They have all got their different characters, some love the attention and a good fuss while others are quite happy to plod along at the back at their own pace. Some reindeer are super cheeky and others know how to ‘take the mick’ out of trekkers who maybe aren’t so confident in their leading so what I always like to do to match up characters of reindeer to the characters of my trekkers and 90% of the time I get it right. I’ll let my previous trekkers work out how I see their characters compared to the reindeer they led 😉 The 10% I get wrong is my fall back excuse!

As well as our additional summer activities we are still doing our day to day work both out on the hill checking the free-ranging herd of cows and calves as well as here in our office putting adoption packs together, so naturally we need a few extra hands at this time of year and therefore employ more staff. Our latest member of the team has taken to the reindeer herding life very well indeed. She is super fit which is great when out in the hills and although still a bit shy with our visitors she is only young so confidence will come and by the end of summer I’m sure she will be on full form. Recently we have been showing her how to set up adoption packs as we have a great support network of adopters all over the world and each pack has its very own hand written letter because we really feel they deserve that personal touch. She does a great job and who knows we may even keep her on after the summer months if she continues to show hard work and commitment to the job in hand. Everybody, meet Tiree! She is my 10 month old Aussie Shepherd pup and is by far the best looking member of our team here…

Summer staff
Tiree settles in to office life

Fiona

Attack of the Flying Beasts

First off, I’m not talking about the reindeer in that heading. Reindeer only fly at Christmas time after Santa has given them the magic powder and our lovely reindeer don’t attack.

I am of course talking about the flying mini beasts – flies, bugs and, the worst of the worst, midges. Scotland wouldn’t be Scotland without those little terrors, and they are a sign that summer has finally arrived here in Cairngorm, but they aren’t my friends. We love this infomatic from Mackays Holidays:

Midges-Info-graphic-alt-2
Visit Mackays Holidays for more top tips!

No one here likes the midge, including the reindeer. With the heat rising above 20°C and them still having some of their winter coat, our boys are feeling the heat. In hot weather we often give them access to the shed to hide from the heat – you’d be amazed how many come running out at feeding time.

They are also bothered by the flies and midges, but there’s not much we can do there, apart from douse them with fly repellent. As much as I’d like to eradicate midge for both my own and the reindeer’s comfort, they are an important food source for birds, toads and frogs, and bats.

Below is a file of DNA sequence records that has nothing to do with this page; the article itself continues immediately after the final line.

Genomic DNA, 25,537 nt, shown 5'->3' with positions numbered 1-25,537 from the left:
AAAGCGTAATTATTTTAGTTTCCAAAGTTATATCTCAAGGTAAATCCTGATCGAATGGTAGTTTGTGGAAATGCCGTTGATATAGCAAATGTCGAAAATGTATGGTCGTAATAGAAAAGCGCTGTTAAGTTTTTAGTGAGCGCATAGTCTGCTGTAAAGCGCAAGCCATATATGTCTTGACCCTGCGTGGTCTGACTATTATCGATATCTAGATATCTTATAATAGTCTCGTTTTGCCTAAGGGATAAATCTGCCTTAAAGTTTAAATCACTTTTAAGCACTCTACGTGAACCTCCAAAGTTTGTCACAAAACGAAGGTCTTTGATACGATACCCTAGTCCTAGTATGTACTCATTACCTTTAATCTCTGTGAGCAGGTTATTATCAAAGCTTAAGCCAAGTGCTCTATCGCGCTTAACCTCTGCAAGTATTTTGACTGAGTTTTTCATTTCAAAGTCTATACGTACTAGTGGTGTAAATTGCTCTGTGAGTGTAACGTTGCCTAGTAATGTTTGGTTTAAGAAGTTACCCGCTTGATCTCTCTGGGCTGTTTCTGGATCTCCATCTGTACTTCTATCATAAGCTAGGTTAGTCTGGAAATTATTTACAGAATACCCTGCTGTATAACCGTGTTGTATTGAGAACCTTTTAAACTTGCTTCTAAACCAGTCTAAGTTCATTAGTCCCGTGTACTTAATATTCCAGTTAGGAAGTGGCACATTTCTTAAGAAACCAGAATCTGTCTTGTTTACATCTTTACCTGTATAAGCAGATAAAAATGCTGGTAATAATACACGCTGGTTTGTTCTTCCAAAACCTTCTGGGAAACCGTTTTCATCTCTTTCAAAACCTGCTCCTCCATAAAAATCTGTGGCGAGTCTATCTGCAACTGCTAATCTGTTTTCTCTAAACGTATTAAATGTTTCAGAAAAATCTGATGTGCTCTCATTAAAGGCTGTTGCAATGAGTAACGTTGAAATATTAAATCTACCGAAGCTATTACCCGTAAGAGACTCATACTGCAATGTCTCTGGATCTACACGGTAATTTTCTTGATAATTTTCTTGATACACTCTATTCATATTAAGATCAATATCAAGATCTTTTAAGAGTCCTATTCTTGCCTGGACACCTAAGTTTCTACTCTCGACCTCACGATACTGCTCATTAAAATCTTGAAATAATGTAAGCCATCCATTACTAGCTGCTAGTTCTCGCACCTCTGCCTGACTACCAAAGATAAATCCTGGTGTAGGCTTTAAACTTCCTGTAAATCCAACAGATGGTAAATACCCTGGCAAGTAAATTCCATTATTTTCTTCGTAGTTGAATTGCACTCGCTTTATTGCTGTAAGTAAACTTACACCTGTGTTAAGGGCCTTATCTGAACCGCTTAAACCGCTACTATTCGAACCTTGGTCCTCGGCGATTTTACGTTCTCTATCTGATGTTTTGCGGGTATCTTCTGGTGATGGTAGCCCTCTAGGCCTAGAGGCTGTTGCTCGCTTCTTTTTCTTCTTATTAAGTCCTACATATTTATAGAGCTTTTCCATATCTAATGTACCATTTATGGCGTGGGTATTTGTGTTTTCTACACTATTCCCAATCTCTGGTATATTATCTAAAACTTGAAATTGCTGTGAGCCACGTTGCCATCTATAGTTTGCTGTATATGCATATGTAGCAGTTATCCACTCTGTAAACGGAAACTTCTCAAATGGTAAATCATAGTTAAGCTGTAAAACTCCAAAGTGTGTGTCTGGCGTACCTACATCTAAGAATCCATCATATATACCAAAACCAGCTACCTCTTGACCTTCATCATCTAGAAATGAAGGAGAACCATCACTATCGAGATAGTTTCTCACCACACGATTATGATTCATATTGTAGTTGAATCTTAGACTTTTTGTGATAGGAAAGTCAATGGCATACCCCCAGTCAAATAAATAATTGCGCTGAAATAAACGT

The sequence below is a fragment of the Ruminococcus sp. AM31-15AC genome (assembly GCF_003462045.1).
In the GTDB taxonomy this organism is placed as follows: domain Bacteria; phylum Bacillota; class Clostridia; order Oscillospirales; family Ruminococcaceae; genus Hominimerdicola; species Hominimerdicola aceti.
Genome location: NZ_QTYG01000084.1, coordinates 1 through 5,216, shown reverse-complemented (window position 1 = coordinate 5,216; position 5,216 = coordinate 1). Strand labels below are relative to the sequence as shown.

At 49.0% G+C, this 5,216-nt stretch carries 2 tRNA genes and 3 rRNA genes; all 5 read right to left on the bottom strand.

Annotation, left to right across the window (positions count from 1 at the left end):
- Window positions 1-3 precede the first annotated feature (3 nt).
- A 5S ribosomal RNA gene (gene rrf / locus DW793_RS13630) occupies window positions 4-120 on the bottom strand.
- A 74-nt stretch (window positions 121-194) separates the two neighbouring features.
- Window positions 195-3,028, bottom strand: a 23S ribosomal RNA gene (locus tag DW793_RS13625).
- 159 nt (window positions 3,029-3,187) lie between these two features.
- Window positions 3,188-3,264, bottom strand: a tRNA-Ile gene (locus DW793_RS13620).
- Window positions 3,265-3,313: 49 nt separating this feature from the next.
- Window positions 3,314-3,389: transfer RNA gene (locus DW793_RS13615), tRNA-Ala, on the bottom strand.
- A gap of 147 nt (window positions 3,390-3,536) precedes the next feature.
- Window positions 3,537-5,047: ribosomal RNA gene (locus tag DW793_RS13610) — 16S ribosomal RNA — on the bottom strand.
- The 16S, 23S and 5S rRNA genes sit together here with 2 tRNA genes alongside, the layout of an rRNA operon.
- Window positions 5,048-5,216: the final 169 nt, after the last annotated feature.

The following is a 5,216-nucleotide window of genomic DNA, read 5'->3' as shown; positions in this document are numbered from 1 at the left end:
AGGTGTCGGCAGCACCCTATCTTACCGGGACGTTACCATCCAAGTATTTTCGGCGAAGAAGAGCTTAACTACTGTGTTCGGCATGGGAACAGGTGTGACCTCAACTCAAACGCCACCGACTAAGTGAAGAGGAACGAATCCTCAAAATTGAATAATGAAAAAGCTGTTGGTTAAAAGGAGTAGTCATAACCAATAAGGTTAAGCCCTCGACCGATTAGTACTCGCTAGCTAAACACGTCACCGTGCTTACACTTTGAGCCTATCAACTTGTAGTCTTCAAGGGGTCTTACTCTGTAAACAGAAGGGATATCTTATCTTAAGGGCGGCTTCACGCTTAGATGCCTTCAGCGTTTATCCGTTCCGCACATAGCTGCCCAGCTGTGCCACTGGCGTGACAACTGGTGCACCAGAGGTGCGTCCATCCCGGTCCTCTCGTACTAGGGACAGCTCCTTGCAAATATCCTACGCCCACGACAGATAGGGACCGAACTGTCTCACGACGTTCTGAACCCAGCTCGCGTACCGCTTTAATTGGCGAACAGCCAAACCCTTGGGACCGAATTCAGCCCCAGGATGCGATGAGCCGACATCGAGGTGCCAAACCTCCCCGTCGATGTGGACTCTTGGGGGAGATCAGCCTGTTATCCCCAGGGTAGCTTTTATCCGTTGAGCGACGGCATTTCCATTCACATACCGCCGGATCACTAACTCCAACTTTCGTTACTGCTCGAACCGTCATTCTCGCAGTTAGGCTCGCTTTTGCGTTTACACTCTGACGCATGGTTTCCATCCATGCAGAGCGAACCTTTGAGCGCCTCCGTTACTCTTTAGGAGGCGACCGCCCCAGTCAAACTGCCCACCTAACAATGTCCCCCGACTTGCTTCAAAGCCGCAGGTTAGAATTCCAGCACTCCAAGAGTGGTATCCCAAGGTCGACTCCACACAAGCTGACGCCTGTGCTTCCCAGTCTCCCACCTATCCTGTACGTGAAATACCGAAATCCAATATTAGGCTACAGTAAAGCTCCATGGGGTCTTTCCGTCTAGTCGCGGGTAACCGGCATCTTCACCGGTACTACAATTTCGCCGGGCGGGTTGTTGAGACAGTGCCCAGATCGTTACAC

Our boys cope with the midges fairly well; in the paddocks they hide under our shelter shed and up on the hill avoid stagnant pools where midge breed and shake to get rid of the biting bullies. Sometimes it’s like watching a little reindeer dance: they stomp their back foot a few times, then the other, a little shake, a few more stomps, and then if the midges are really ferocious, they’ll burst off in a sprint, jumping and kicking the air. It’s quite funny to watch!

We also spotted Oryx doing something a bit odd. It was the end of a visit, and we were heading to the gate to leave the enclosure. A few boys followed us, no doubt thinking there’d be more food. There’s a large muddy patch just at the gate, which usually the reindeer don’t bother with, but this time Oryx got into the big puddle and just stood there. He seemed pretty content, so he was left to his own devices while Fran and I did some poo picking (the glamorous lives we lead). Eventually he decided his spa treatment was finished and got out of the mud bath. He looked ridiculous with mud socks up to his ankles, but he seemed pretty happy with himself.

Oryx enjoying the mud
Oryx enjoying the mud

It’s known that red deer wallow, or bathe in mud, but the cause for this is still unknown. Some think it may be to reduce ectoparasites, while others believe it is to cool down. I’m not sure it’s ever been recorded in reindeer before (a quick Google search didn’t come up with much) but I think Oryx may have been trying to avoid the midges biting at his legs. Either that or he fancied a quick mud treatment at the ‘Spa de le Cairngorm’.

Imogen

So much hair!

Crann Moulting
Crann with just some of his moulted hair

As the milder weather is finally arriving, the reindeer are looking extremely scruffy as they moult out their old thick winter coat, allowing the new shorter darker summer coat to come through. A reindeer’s winter coat can have an incredible 2000 hairs per square inch of coat, consisting of a dense wooly undercoat and long hollow guard hairs, which keep a reindeer snug and not even feeling the cold til about -30C. They have even been documented surviving to -72C!

Of course in summer, even in Scotland, its much warmer than that, so the reindeer grow a much shorter, sleeker coat to keep cool. But with so much hair to lose, at this time of year it can seem like its snowing if they give themselves a shake! Whilst most of the hair drops off by itself, the reindeer will groom themselves a little to remove more, and we sometimes give them a hand, stroking handfuls out at a time. This photo of our lovely old boy Crann, from this time last year, illustrates this perfectly!

Andi